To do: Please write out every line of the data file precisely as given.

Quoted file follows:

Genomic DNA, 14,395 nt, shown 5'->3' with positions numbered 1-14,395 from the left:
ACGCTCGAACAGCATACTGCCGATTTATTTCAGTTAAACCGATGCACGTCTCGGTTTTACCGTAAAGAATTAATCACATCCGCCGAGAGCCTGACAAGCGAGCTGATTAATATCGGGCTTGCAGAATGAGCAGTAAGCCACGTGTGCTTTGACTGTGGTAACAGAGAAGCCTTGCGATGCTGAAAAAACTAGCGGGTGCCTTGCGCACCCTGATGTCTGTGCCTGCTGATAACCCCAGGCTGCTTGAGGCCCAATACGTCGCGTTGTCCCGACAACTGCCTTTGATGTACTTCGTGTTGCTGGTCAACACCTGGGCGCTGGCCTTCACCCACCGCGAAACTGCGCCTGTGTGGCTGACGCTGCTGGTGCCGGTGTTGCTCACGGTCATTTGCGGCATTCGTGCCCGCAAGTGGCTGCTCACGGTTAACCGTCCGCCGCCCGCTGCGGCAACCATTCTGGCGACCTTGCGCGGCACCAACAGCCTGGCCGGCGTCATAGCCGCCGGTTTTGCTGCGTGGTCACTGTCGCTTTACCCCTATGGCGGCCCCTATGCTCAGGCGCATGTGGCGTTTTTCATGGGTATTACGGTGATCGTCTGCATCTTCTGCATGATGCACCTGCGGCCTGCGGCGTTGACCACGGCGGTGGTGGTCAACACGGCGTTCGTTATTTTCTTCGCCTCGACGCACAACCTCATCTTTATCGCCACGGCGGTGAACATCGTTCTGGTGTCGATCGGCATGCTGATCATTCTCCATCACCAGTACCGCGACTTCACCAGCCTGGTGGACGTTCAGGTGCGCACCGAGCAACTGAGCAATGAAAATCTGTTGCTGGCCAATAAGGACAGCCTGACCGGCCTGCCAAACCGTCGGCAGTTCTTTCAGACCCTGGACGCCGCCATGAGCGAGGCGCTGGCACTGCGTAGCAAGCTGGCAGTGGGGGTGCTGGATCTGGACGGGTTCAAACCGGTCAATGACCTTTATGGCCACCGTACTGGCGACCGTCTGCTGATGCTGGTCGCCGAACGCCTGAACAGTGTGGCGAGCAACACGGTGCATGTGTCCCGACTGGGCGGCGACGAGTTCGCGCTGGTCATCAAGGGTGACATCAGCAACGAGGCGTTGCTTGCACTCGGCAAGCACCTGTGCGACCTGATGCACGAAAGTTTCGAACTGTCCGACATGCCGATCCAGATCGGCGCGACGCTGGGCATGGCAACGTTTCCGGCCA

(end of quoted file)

Genomic DNA, 14,395 nt, shown 5'->3' with positions numbered 1-14,395 from the left:
ACGCTCGAACAGCATACTGCCGATTTATTTCAGTTAAACCGATGCACGTCTCGGTTTTACCGTAAAGAATTAATCACATCCGCCGAGAGCCTGACAAGCGAGCTGATTAATATCGGGCTTGCAGAATGAGCAGTAAGCCACGTGTGCTTTGACTGTGGTAACAGAGAAGCCTTGCGATGCTGAAAAAACTAGCGGGTGCCTTGCGCACCCTGATGTCTGTGCCTGCTGATAACCCCAGGCTGCTTGAGGCCCAATACGTCGCGTTGTCCCGACAACTGCCTTTGATGTACTTCGTGTTGCTGGTCAACACCTGGGCGCTGGCCTTCACCCACCGCGAAACTGCGCCTGTGTGGCTGACGCTGCTGGTGCCGGTGTTGCTCACGGTCATTTGCGGCATTCGTGCCCGCAAGTGGCTGCTCACGGTTAACCGTCCGCCGCCCGCTGCGGCAACCATTCTGGCGACCTTGCGCGGCACCAACAGCCTGGCCGGCGTCATAGCCGCCGGTTTTGCTGCGTGGTCACTGTCGCTTTACCCCTATGGCGGCCCCTATGCTCAGGCGCATGTGGCGTTTTTCATGGGTATTACGGTGATCGTCTGCATCTTCTGCATGATGCACCTGCGGCCTGCGGCGTTGACCACGGCGGTGGTGGTCAACACGGCGTTCGTTATTTTCTTCGCCTCGACGCACAACCTCATCTTTATCGCCACGGCGGTGAACATCGTTCTGGTGTCGATCGGCATGCTGATCATTCTCCATCACCAGTACCGCGACTTCACCAGCCTGGTGGACGTTCAGGTGCGCACCGAGCAACTGAGCAATGAAAATCTGTTGCTGGCCAATAAGGACAGCCTGACCGGCCTGCCAAACCGTCGGCAGTTCTTTCAGACCCTGGACGCCGCCATGAGCGAGGCGCTGGCACTGCGTAGCAAGCTGGCAGTGGGGGTGCTGGATCTGGACGGGTTCAAACCGGTCAATGACCTTTATGGCCACCGTACTGGCGACCGTCTGCTGATGCTGGTCGCCGAACGCCTGAACAGTGTGGCGAGCAACACGGTGCATGTGTCCCGACTGGGCGGCGACGAGTTCGCGCTGGTCATCAAGGGTGACATCAGCAACGAGGCGTTGCTTGCACTCGGCAAGCACCTGTGCGACCTGATGCACGAAAGTTTCGAACTGTCCGACATGCCGATCCAGATCGGCGCGACGCTGGGCATGGCAACGTTTCCGGCCA